Faced with concerns that universities aren’t creating job-ready cyber security graduates, consulting giant Deloitte has partnered with two Australian universities to create a hybrid program combining university studies with paid, on-the-job employment.

The new Cyber Academy program unites Deloitte with the University of Wollongong (UoW), Swinburne University of Technology, and TAFE NSW for a blended three-year program that is expected to ‘fast-track’ 1,200 cyber security careers.

Participants will undertake three years of “predominantly digital” learning while earning an annual salary of $40,000 for working 3 days per week at Deloitte, a NSW Government department, or an industry partner.

The program is open to NSW or Victorian residents 17 years old or older, who are completing studies this year – or are no longer at school. They must hold HSC or equivalent, vocational qualifications, or have completed one year of a university course.

Students will move through vocational and higher-education components as they complete the program, which UoW deputy vice-chancellor (education) Professor Theo Farrell said, “will address a critical workforce need and make an important contribution to this vital area of Australian resilience and security.”

Upon completing the program, graduates will earn a Diploma of Information Technology (Cyber Security) from TAFE NSW and a Bachelor of Computer Science (Cyber Security) from UoW.

The Cyber Academy “harnesses world-leading expertise to ensure a pipeline of highly skilled graduates can hit the ground running and provide vital protection for our economy in the cyber sector,” NSW Minister for Skills and Training Alister Heskens said in announcing the program, which is now accepting registrations of interest for commencement in early 2023.

Deloitte has committed to taking 10 per cent of all students completing the program and other placements may also convert into ongoing roles, with Swinburne vice-chancellor Professor Pascale Quester saying it “reflects Swinburne’s commitment to genuine industry-integrated learning and will help our students to be job makers and job takers in the future world of work.”

The fight for job-ready graduates

The Cyber Academy program is targeted at addressing Australia’s ongoing cyber skills gap, identified as a priority in AustCyber’s Cyber Security Sector Competitiveness Plan – which warned that nearly 17,000 more cyber security workers were needed by 2026 to fix a “severe shortage of job-ready cyber security workers”.

And while claimed “job-ready” courses from private institutions like Logitrain, the Institute of Data and the Adelaide Institute of Business & Technology have focused on helping students amass the technical certifications demanded by industry, the involvement of universities in the Cyber Academy program enables students to earn conventional tertiary degrees at the same time – saving them time and speeding their entry into the cyber security workforce.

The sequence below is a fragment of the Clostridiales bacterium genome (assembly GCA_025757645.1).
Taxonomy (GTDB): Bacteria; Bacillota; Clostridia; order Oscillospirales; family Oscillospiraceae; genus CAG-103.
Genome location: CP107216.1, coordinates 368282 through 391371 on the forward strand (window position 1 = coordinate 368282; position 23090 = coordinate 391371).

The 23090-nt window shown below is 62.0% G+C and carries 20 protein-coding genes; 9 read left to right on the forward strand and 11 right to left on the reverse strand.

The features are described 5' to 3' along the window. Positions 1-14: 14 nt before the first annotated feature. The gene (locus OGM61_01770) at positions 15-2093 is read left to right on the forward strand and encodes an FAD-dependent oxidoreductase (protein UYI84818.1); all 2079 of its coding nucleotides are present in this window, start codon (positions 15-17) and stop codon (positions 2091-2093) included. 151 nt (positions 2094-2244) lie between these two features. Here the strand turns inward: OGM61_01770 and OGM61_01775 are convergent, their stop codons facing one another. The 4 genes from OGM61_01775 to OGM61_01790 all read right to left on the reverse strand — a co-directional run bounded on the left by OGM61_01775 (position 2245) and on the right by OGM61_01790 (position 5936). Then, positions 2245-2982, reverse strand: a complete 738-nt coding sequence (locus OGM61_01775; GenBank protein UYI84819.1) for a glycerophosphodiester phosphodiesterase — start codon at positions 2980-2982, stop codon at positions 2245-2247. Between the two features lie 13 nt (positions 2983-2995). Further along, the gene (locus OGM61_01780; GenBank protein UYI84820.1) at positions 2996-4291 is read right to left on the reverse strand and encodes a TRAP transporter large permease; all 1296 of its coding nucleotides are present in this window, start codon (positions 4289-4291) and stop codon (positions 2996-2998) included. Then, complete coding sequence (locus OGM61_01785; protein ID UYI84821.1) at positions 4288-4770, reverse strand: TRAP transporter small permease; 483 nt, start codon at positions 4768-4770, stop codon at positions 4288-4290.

With one recent business survey finding that half of graduates aren’t learning enough to start work when they graduate – and another finding that just 27 per cent of employers still require degrees – universities are fighting to maintain their relevance as the industry continues to mobilise to close the skills gap.

While some universities have explored increasingly popular microcredentials for targeted academic programs so students can graduate sooner and continue learning throughout their lifetimes, the promise of full degrees and paid employment is intended to make Cyber Academy particularly appealing for students.

That could make it a lifesaver for a university sector that is looking overseas to boost its numbers, even as it struggles to remain relevant to the cyber security conversation after slashing jobs, investing in research, and investing to fight growing foreign interference.

Morrison Government initiatives like the Cyber Security Skills Partnership Innovation Fund and Job-ready Graduates Package were intended to address the skills gap in “areas of national priority”, with the latter creating up to 30,000 new university places and 50,000 new short-course places while its CESAR package was designed to add hundreds of new cyber security workers.

Yet the Cyber Academy’s combination of nationally recognised university qualifications, on-the-job training, and mentorship will, Deloitte Australia risk advisory managing partner Steve Jansz said, forge a new path as a “first-of-its-kind” program.

“The risks of more complex and sophisticated cyber attacks are clear,” he said, “and we need the best and the brightest working in cyber to help protect Australians and Australian businesses.”